That’s Baltimore, too, a reality Cummings lamented and worked hard to change.

Like Cummings, I was quick to defend the city’s quirky charms when a president decided to attack it wielding a laundry list of stereotypes — while refusing to take up Cummings’ offer to accompany him on a tour. And though I moved away and he stayed, I never turned away from what will always be my hometown and appreciated how hard Cummings worked for his constituents.

In his neighborhood, people knew Cummings as more and less than an important politician, the chairman of the House Oversight and Reform Committee. They trusted him and his heart.

When protests and unrest followed the 2015 death of Freddie Gray while in police custody, outsiders swarmed, competing for the best live shot of a burning CVS. Cummings criticized those — and that includes many in my profession — more interested in black death than black life, in all its history and complexity.

“Did you see him? Did you see him?” Cummings asked at Gray’s funeral. “I’ve often said, our children are the living messages we send to a future we will never see,” he said. “But now our children are sending us to a future they will never see. There’s something wrong with that picture.”

That Cummings had friends on both sides of the aisle is no surprise; politicians of both parties rushed to praise and mourn him. And though I winced the time he came to the rescue of one of his friends, Rep. Mark Meadows, when the North Carolina Republican tried to prove his racial bona fides by displaying a “black friend,” I understood.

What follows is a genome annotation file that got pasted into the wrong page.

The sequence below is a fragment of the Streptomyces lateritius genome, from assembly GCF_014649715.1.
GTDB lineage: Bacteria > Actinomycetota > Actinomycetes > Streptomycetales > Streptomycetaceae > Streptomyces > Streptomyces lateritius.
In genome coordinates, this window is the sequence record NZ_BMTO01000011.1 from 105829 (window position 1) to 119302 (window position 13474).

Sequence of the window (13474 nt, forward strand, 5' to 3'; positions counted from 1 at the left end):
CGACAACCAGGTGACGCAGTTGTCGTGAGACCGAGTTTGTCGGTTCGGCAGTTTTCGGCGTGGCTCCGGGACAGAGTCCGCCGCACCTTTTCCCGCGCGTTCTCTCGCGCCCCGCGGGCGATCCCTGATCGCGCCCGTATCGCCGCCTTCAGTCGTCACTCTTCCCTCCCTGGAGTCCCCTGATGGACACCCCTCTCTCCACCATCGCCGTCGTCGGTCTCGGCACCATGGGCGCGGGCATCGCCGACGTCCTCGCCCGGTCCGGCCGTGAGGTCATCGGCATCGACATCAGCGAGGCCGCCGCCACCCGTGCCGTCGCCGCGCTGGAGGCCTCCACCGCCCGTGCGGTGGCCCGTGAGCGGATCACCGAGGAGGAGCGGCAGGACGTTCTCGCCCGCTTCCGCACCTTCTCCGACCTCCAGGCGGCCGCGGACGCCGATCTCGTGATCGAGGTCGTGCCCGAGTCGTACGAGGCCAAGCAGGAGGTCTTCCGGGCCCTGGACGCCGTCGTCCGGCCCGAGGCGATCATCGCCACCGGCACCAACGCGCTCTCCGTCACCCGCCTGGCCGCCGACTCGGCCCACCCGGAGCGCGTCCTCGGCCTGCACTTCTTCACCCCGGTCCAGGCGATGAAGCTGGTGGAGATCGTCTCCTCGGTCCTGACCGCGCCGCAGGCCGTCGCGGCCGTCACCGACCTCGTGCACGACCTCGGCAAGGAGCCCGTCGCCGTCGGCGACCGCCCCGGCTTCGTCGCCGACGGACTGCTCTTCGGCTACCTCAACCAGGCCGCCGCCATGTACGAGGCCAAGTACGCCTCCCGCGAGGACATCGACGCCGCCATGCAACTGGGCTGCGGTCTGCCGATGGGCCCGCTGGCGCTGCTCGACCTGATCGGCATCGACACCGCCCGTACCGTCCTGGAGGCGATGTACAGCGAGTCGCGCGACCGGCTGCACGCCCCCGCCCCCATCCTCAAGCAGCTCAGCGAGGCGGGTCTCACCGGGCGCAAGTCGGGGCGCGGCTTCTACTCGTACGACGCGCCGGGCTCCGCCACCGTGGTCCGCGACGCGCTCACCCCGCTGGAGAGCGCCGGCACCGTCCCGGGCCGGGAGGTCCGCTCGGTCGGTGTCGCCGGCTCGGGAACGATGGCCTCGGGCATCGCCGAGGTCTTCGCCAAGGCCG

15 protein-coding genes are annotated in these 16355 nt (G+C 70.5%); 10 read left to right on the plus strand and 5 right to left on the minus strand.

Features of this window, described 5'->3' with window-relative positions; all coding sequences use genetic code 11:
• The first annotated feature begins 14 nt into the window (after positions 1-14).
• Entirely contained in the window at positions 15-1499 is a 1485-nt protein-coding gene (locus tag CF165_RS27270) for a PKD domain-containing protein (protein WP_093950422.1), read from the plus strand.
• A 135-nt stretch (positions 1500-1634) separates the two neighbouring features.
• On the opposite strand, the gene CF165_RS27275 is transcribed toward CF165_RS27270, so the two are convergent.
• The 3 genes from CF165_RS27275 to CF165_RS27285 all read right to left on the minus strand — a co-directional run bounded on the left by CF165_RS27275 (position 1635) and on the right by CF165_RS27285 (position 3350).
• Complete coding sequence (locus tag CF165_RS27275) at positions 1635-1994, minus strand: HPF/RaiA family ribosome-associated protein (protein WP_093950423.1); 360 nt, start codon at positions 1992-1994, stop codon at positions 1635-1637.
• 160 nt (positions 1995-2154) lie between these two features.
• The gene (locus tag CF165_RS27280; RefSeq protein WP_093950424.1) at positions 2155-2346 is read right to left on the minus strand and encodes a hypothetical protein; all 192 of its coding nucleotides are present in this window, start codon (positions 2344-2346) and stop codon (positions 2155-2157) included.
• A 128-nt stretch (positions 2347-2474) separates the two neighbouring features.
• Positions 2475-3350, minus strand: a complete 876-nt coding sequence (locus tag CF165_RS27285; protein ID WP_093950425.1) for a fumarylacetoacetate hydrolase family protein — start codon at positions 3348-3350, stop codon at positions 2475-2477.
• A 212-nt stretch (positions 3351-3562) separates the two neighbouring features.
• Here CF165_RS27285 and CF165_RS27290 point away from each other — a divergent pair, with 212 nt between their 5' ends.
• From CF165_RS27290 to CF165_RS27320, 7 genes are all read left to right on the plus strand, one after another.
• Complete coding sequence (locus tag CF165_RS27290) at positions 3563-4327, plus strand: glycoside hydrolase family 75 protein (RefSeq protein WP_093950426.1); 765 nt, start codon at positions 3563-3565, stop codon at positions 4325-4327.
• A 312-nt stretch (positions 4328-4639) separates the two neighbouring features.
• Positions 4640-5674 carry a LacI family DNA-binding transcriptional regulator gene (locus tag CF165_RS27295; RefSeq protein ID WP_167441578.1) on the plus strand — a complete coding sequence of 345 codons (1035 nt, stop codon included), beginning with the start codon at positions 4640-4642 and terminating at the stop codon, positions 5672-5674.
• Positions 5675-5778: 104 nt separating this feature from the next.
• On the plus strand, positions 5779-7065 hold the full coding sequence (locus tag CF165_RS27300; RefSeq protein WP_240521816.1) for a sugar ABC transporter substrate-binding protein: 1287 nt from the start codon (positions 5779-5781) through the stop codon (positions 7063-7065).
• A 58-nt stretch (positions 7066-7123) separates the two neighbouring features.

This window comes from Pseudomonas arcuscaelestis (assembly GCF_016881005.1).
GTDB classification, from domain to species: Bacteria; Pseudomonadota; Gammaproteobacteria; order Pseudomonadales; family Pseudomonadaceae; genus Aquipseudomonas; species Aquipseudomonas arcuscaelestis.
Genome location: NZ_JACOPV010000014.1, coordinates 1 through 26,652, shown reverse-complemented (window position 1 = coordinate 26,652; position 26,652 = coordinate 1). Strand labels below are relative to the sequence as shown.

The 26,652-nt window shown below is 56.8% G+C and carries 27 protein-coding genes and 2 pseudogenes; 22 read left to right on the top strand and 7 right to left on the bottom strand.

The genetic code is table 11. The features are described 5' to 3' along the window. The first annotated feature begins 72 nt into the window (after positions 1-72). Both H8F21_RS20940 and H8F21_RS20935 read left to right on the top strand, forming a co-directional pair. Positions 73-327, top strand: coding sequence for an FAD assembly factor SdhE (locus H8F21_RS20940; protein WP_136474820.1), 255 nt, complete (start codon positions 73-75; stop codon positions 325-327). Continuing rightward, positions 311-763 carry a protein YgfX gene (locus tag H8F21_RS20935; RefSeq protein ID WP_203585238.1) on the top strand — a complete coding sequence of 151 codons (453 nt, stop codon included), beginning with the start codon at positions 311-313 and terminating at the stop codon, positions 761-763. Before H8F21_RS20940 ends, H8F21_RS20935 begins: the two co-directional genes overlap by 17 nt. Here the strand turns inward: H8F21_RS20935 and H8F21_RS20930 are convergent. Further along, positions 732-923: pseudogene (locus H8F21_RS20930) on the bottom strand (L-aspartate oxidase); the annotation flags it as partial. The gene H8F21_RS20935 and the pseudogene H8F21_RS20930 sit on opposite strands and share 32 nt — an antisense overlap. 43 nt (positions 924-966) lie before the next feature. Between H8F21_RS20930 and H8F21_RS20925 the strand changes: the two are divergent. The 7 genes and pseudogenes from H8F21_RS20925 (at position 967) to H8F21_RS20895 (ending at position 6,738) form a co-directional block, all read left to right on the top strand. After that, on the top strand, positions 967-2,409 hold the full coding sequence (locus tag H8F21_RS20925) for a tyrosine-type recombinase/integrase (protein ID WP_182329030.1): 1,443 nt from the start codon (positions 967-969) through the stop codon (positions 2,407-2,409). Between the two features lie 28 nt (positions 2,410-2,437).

Cummings’ friends tried to express just what he meant to them, with Speaker Nancy Pelosi calling him a “North Star.” Pelosi might now be associated with San Francisco and the Left Coast, but she grew up learning politics as a member of the D’Alesandro dynasty in Maryland. “My brother in Baltimore,” she called Cummings, and said: “When Chairman Elijah Cummings spoke, America listened. He pushed each and every one of his colleagues to work for a higher purpose.”

Former President Barack Obama said in a statement: “Steely yet compassionate, principled yet open to new perspectives, Chairman Cummings remained steadfast in his pursuit of truth, justice, and reconciliation. It’s a tribute to his native Baltimore that one of its own brought such character, tact, and resolve into the halls of power every day.”